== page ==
Tuesday, August 11, 2009

Hermeneutics Textbook Dilemma - Take 2

I am now considering two very different potential textbooks to go along with David Jasper's A Short Introduction To Hermeneutics as textbooks in my 2nd year college hermeneutics course next semester.

I pick up a copy of W. Randolph Tate's Biblical Interpretation: An Integrated Approach (3rd ed.; Hendrickson, 2008) each year I teach hermeneutics, and put it down quickly after reading the Introduction's opening paragraph:
Hermeneutics has traditionally been defined as the study of the locus of meaning and the principles of interpretation. Biblical hermeneutics, then, studies the locus of meaning and principles of biblical interpretation. Hermeneutics in the broad sense is bipolar: exegesis and interpretation. Exegesis is the process of examining a text to ascertain what its first readers would have understood it to mean. The varied set of activities which the hermeneut performs upon a text in order to make meaningful inferences is exegesis. . . . (xix)

Tate writes well (he is 'workmanlike', whatever that means), and I like his content and approach. The trouble is his diction. Forget about 'hermeneutics', 'exegesis' and 'hermeneut', I'm afraid my first and second year students will be put off by words like 'locus', 'bipolar', 'ascertain' and 'inference'--all in the opening paragraph.

Tremper Longman III begins Reading the Bible with Heart and Mind (NavPress, 1997) with a story. Well, he begins every chapter with a story, but here's the story that begins the preface:
As I began this book, I thought often of Carmen. she had heard the gospel at a rally in her dorm, and the message made a lot of sense to her. She was lonely; the Christians were neat people. She started attending a Bible study that met for an hour, three nights a week, and she eventually trusted Christ as her Savior. She began reading her Bible every day. . . . . And then, her roommates started to get on her case about spending so much time with those 'religious nuts.' So after a few months, she found excuses not to go to her study group. The excitement just wore off, and the Bible reading times became fewer and fewer. Something about it all began to go dry. Her Bible started gathering dust on her shelf. (11)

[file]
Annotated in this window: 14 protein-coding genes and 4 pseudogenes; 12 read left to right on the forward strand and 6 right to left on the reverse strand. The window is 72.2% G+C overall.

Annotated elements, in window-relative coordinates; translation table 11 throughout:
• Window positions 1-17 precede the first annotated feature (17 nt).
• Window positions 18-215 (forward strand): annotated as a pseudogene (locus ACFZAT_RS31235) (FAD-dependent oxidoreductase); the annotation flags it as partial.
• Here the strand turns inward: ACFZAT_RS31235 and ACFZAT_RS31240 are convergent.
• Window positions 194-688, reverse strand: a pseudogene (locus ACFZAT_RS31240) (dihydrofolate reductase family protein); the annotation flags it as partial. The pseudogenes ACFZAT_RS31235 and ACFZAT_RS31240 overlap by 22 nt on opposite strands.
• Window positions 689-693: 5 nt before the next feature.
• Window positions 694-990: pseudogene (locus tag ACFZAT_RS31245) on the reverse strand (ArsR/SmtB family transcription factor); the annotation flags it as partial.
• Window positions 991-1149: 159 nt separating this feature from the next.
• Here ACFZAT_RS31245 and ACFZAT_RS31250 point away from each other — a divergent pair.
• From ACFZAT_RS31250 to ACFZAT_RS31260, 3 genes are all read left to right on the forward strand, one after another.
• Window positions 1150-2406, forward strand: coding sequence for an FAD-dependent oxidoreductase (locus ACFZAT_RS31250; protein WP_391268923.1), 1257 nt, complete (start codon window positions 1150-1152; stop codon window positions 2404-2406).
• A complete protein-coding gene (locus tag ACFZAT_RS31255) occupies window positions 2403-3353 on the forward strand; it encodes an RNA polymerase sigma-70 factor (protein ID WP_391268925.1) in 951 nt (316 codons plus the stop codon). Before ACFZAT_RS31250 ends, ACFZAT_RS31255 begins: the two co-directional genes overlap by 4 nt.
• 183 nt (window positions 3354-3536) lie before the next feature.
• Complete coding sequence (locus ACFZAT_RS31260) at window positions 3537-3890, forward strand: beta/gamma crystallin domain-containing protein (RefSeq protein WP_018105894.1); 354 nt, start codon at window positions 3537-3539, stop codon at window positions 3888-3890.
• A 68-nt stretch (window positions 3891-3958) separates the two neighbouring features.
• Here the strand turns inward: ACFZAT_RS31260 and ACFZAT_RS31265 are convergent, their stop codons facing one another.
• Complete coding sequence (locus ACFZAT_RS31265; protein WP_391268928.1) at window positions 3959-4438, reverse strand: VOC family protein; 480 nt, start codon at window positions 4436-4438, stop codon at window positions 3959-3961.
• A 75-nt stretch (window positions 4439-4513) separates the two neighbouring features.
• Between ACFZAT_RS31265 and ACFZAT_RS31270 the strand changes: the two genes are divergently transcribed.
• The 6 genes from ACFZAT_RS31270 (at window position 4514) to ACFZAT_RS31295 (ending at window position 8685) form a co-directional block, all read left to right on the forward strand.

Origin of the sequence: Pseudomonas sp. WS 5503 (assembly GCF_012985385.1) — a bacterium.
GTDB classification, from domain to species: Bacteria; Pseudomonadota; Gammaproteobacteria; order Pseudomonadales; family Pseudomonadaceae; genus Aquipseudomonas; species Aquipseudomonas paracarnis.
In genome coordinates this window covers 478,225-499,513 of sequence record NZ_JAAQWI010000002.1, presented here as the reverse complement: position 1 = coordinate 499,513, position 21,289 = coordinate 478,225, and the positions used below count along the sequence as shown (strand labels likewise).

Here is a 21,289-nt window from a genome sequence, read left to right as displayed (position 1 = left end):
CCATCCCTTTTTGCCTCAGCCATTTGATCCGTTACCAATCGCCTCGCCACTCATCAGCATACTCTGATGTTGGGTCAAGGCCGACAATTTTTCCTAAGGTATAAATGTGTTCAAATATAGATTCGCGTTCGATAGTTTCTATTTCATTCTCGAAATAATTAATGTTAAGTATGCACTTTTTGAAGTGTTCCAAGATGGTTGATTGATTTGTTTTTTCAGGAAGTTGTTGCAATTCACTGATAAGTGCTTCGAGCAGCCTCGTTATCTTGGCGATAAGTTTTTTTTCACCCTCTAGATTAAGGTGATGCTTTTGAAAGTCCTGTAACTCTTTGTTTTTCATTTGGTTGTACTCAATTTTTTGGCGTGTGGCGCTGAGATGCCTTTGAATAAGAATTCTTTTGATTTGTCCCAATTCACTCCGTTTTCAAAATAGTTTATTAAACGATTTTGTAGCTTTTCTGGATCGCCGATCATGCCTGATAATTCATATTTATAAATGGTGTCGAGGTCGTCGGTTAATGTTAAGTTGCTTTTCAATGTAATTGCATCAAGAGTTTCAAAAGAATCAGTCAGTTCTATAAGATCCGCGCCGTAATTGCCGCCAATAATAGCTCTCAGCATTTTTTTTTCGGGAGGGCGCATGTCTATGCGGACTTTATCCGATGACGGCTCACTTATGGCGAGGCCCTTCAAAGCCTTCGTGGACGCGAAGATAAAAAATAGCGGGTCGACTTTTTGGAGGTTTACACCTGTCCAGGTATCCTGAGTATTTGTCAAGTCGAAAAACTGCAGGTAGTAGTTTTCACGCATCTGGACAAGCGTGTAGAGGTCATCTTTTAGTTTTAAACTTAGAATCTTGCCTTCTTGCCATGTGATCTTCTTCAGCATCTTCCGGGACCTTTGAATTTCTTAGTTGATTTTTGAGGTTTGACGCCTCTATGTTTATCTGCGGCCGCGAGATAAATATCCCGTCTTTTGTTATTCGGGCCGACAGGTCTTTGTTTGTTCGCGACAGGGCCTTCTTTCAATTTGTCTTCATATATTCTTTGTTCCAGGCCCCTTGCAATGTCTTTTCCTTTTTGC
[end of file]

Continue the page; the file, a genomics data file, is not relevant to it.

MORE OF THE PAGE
Longman's book is pitched to a lay Christian audience, which might work for beginning students at my confessional college. Parts of it make me gag. (Tremper invites his readers to mediate on the "Man" standing by the Sea of Galilee with the "glinting of light in His hair and beard" [46].) But the book is well-written, and he introduces basic concepts in a basic readable way, shorn of technical terminology. (Is the meditation exercise an example of lectio divina?)

So what do you think? In a lower-level required undergrad course, should I assign a content-rich textbook that stretches students' vocabulary even if it means I have to take extra class time explaining what the author is talking about? Or is it better to assign an accessible book that I can be more confident students will read and understand, and spend class time going into (much) more depth? Am I underestimating my students' ability to read?


Anonymous said...

As someone who has already completed the class I purposely chose a prof who picked the harder material knowing that (a) he would further explain the material while helping us to wrestle with and engage the text in class and (b) knew that his inbox was always open.
To be honest there were many days I wished for easier material and times when I was certain the material would never click but in the end walked away with a far richer understanding than I would have possessed otherwise.
Just my thoughts but I am known to be odd :D

pgmccullough said...

For our course ("Biblical Interpretation and Criticism") back at Messiah College, which I took when I was a junior there, we read Swartley's Slavery, Sabbath, War, and Women: Case Issues in Biblical Interpretation and Haynes' and McKenzie's To Each Its Own Meaning: An Introduction to Biblical Criticisms and Their Applications. I really appreciate Swartley's approach--though I found his chapters on slavery and women the most compelling. It would be worth assigning those two chapters. It really shows you what people have done with the text. Another interesting book in this line is Kling's The Bible in History. Haynes' and McKenzie's text was a little dry, but I learned quite a bit from it.

I think a little heavy lifting is good in required readings. I'm really turned off by Longman and I would have been annoyed by his personal story approach, even as an undergrad.

Scott Dunham said...

Is Duvall & Hays (Zondervan) too simplistic?

d. miller said...

Thanks for the suggestion, Scott. I had a *very* negative reaction to Duvall and Hays when I first looked at it 5 years ago, but (on second look) it is well-written, thorough, and pitched at the right level. I still disagree with their principalizing approach to application, but maybe that's okay.

Anonymous said...

Have you considered cost as a criteria in your choice? Perhaps a textbook that has a lower cost for the students to purchase could be part of the equation.

Blessings, RogueMonk